Wednesday, January 21, 2009

Dead men may not tell tales.. But dead JVMs do!

During the last couple of days, I was troubleshooting a critical server crash encountered by an airline, on behalf of a software consulting firm which requested my help. The symptoms were that WebSphere 6.0.2 was crashing with an Out of Memory (OOM) condition, sometimes reaching 100% (or a very high) CPU utilization level in addition. Although you can profile an application with excellent profilers such as JProbe, it becomes much more difficult when you are unable to re-create the issues in any other environment but they keep happening on the live production instances, to which you only have limited access.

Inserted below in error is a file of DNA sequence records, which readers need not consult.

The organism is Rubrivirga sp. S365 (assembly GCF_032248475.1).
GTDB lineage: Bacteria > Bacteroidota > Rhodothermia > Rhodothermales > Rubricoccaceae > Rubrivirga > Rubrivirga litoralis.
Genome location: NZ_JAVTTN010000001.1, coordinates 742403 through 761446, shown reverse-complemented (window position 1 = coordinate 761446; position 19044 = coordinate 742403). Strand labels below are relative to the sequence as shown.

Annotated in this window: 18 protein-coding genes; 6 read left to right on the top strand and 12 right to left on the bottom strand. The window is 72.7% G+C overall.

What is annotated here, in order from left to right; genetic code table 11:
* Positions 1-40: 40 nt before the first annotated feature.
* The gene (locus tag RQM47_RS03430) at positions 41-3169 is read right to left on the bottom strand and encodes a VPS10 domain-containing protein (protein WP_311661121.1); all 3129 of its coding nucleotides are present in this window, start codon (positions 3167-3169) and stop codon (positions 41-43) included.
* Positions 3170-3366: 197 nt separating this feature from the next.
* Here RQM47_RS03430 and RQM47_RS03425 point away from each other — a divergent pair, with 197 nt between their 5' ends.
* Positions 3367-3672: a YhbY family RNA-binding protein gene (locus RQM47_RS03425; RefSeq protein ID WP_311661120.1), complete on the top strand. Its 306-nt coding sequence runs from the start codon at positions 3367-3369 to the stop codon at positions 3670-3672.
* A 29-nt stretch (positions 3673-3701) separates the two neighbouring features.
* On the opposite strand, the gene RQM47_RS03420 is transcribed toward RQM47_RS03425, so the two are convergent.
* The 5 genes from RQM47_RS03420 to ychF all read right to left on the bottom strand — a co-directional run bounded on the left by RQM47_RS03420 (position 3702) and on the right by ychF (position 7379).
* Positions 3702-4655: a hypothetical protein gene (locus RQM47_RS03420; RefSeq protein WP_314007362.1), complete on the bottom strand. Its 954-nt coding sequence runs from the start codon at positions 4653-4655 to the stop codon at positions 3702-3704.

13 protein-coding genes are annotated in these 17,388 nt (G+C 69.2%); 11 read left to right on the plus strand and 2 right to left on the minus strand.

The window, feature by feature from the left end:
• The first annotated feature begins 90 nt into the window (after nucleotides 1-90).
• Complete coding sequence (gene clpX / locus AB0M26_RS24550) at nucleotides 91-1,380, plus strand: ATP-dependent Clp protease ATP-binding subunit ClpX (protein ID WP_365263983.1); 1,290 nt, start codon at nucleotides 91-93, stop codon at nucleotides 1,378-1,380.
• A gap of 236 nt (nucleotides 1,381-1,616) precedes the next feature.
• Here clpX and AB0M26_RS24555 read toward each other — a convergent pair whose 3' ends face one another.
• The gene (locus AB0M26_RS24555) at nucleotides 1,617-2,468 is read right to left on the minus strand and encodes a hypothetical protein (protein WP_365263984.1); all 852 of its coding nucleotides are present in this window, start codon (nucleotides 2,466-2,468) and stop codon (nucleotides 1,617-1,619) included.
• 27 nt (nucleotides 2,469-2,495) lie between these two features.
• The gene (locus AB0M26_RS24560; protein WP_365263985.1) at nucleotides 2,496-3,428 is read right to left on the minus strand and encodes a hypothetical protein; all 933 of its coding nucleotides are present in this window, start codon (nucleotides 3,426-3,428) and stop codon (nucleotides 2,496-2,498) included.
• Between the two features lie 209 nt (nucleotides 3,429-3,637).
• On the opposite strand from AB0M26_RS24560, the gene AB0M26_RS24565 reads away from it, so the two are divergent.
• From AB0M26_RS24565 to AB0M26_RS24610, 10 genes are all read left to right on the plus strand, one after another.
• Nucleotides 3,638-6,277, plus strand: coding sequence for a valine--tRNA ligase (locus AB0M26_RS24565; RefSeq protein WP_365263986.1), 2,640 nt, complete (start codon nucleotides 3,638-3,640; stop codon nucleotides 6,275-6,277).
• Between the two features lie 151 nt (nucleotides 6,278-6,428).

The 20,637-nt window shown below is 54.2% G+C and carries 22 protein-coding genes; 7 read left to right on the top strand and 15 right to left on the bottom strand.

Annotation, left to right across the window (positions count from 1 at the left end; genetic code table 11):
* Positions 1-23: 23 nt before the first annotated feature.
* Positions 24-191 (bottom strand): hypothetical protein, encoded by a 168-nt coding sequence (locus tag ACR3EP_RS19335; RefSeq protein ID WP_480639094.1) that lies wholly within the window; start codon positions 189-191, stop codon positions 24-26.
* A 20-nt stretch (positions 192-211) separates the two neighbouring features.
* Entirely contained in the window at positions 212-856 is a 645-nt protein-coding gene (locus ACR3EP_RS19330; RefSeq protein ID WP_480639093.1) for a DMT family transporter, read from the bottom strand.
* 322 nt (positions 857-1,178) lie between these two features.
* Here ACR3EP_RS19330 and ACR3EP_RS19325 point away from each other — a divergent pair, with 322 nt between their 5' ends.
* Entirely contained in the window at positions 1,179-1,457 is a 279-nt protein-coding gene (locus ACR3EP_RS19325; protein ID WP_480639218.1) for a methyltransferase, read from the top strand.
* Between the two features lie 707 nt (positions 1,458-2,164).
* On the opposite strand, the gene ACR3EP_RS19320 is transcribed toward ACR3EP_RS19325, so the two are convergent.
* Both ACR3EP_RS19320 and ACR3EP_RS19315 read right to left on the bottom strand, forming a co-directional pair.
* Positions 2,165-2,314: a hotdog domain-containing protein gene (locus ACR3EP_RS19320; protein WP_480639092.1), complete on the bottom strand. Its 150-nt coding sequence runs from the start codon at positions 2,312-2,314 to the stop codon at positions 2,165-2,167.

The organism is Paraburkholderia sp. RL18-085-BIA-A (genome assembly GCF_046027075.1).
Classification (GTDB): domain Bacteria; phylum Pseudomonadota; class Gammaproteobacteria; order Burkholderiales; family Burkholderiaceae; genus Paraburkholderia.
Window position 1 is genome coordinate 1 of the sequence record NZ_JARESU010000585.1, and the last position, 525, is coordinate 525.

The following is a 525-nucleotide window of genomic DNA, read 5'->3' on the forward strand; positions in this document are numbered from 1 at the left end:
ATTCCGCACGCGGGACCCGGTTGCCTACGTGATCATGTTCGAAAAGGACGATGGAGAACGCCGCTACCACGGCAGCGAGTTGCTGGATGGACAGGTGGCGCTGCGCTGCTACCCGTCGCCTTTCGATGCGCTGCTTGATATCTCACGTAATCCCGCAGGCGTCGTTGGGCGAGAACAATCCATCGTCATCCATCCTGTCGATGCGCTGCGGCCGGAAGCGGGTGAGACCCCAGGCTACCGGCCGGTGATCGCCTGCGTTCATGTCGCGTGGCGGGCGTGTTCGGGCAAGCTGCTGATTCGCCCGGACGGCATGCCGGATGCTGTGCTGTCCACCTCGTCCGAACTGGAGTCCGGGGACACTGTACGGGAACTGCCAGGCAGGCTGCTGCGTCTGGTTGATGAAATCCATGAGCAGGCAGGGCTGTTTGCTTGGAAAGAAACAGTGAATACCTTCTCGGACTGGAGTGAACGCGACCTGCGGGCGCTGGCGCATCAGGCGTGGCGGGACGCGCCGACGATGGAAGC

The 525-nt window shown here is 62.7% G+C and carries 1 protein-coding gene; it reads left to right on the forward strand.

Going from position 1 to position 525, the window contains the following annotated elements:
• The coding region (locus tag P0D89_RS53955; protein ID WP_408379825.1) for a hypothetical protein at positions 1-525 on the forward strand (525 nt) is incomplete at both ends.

Luckily the IBM JVM's generate a Portable Heap Dump (PHD) on an OOM, and has an array of extremely helpful tools to analyze information from heap/thread dumps and and other information offline. Thus it is still possible to detect memory leaks in applications, even when they only occur in live production systems. Sometimes the cause would be heap fragmentation, where even if a considerable percentage of memory is still available, a contiguous chunk of the size required cannot be freed.

The above image shows the IBM Heap Analyzer, detecting a memory leak by the WebSphere DRS / Session Replication, where 923MB of heap has been consumed by 14,011 HashMap#Entry objects held onto by the WebSphere Data Replication Service, used for HTTP session replication.

It is also interesting to look for the use of Xalan 2.6.0 by any application code, as I have at earlier instances found memory leaks that are typically more difficult to trace - but which occurs primarily due to a well known bug in 2.6.0 of Xalan.

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